Dallas Mavericks: Delonte West
A conspiracy theory: The Rockets emerged as a rumored frontrunner to throw folks off the scent that Dwight Howard has been ticketed for Dallas all along.
Those are whispers that ESPN Los Angeles’ Ramona Shelburne has heard on the West coast.
|ESPN's Marc Stein joins Fitzsimmons and Durrett to discuss the latest news on the Mavericks' meeting with Dwight Howard. |
Start with the Shawn Marion situation. If this was a done deal, wouldn’t Fegan have convinced his client on the Mavs’ roster to cooperate and make things much easier for everyone?
The best-case scenario for the Mavs would have been Marion exercising the early termination option in his contract and then returning to Dallas on a three-year deal with a salary reduced enough to squeeze Howard’s max deal under the cap. Technically, the Mavs couldn’t have negotiated Marion’s new contract before he opted out, but we’re talking wink-wink, nudge-nudge deals here.
How can the Mavs create enough cap space to sign Howard now? Dumping Marion’s salary in a trade is the most likely scenario. If this was all a pre-arranged deal, would Fegan put another veteran client in danger of being shipped to an undesirable team? (Yes, Marion would pocket an extra $1.4 million with his trade kicker, but if this was all just a money grab for Fegan, he’d be determined to get Howard to stay in L.A. instead of bolting to Dallas.)
It’s true that Cuban and Fegan have a strong business relationship, even a friendship, and have worked together to get several deals done. Hey, maybe Fegan really does feel like he owes Cuban for that Erick Dampier contract!
But, if Marion gets dealt this summer, add that to the list of business decisions made by Cuban that disappointed Fegan clients.
*The Mavs shipped Fegan client Drew Gooden to Washington in the deal that got rid of Josh Howard and brought Caron Butler, Brendan Haywood and DeShawn Stevenson to Dallas.
*Jason Terry fired Fegan in part because of frustration stemming from the Mavs’ lack of interest in making a long-term commitment to him during his last year in Dallas.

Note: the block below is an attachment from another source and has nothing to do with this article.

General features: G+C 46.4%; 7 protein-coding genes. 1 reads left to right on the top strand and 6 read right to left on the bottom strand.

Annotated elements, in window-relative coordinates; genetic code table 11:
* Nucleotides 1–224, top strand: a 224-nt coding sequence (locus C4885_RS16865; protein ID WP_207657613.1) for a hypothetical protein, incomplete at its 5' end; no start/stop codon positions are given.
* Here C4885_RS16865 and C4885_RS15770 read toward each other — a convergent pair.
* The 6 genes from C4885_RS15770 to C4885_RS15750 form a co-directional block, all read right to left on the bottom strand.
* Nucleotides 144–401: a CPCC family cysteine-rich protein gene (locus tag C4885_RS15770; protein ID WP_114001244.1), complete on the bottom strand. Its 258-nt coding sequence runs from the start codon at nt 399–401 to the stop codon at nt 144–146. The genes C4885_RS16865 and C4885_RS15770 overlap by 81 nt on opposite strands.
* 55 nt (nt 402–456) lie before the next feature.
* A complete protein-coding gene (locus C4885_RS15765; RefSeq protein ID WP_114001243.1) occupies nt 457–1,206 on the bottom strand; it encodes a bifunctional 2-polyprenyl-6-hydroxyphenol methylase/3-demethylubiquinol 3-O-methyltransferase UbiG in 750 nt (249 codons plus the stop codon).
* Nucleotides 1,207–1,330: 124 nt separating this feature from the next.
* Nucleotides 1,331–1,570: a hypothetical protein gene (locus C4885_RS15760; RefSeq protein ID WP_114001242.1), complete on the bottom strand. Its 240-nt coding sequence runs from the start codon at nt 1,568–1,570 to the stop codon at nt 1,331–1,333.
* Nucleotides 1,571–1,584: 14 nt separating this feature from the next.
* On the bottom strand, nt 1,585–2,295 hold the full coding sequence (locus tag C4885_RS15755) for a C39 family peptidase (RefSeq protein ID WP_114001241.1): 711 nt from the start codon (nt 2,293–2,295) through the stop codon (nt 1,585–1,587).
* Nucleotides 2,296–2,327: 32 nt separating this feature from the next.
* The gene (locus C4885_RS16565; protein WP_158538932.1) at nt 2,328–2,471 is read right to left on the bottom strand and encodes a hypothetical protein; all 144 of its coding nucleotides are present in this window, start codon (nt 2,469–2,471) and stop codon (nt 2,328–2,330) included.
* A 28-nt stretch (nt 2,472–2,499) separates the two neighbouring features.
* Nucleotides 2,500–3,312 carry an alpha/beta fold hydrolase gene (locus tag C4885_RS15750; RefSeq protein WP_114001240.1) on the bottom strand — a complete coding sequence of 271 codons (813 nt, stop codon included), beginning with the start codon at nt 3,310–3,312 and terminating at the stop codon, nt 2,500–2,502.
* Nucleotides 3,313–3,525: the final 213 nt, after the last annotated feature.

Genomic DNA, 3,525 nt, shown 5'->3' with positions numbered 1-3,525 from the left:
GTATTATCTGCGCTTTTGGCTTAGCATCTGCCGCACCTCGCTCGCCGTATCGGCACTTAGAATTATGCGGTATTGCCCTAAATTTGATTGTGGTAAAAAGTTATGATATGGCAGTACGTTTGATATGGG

*The Mavs waived Delonte West, a Fegan client at the time, after twice suspending him for conduct detrimental to the team last fall.
It helps for an owner and agent to have a good relationship, but it guarantees nothing for either side.
|Mavericks coach Rick Carlisle gives his take on the contrasting styles of the Pacers and Knicks, Carmelo Anthony, Bulls-Heat, Tom Thibodeau, the state of the West and more. |
Of course, the Mavs had no control over Fisher’s decision to leave Dallas. And Mark Cuban’s hard feelings have been well chronicled regarding Fisher’s late-season change of heart over the value of family time once a contender called.
Nevertheless, a strong argument can be made that the Mavs would have at least extended their playoff streak if Fisher would have stuck around. But he’s not even the best point guard playing for the minimum in these playoffs.
Imagine if Nate Robinson would have been on the Mavs’ roster.
Lil’ Nate is the buzz of the Eastern Conference playoffs right now – having just dropped 27 points and nine assists despite getting 10 stitches in his lip during Chicago’s Game 1 upset of the Miami Heat – but he was a journeyman desperate for a job in the offseason. He accepted a partially guaranteed minimum deal to join the Bulls.
Robinson, the 5-foot-9 former slam dunk champion, has always had a Jason Terry-like borderline irrational type of confidence. And that hasn’t always gone over well, which is part of the reason he’s played for five teams in the last four seasons.
But Robinson has the game of a hyperathletic J.J. Barea. He’s got the ability to score in bunches – as a 3-pointer shooter, off the dribble, as a pick-and-roll initiator. It’s certainly intriguing to think about how he’d fit as an off-the-bench sparkplug playing with Dirk Nowitzki.
There didn’t seem to be a fit for Robinson in Dallas last summer, when Delonte West was on the roster to back up Darren Collison and provide what the Mavs hoped would be a healthy edge. (Yeah, so much for that.)
Might the Mavs and Robinson be a match this summer? His game would definitely work in Dallas, but his playoff performance could be putting him out of the Mavs’ price range for a backup point guard.
West, waived by the Mavericks in late October after a rocky training camp, committed to join the Legends in late January but didn't actually report to the team -- coached by former Mavs forward Eduardo Najera -- until this month.
The New York Knicks, according to league sources, are among the teams that will be monitoring West, who instantly becomes the most accomplished point guard in the NBA's developmental league and will be trying to earn a 10-day callup as quickly as possible.
The Legends play Saturday night at 7 p.m. against the Santa Cruz Warriors (Golden State's D-League affiliate) and Sunday at 3 p.m. against the Maine Red Claws (Boston's affiliate) at the Dr. Pepper Arena in Frisco. Ticket information is available at 214-469-0822.
Who knows where it goes from here?
West, the colorful journeyman guard who has been out of basketball since his detrimental conduct caused the Mavericks to release him just before the season opened, has left the D-League’s Texas Legends in limbo. The Legends claimed West on Jan. 25 after he put his name in the D-League player pool, but he has yet to report to Frisco.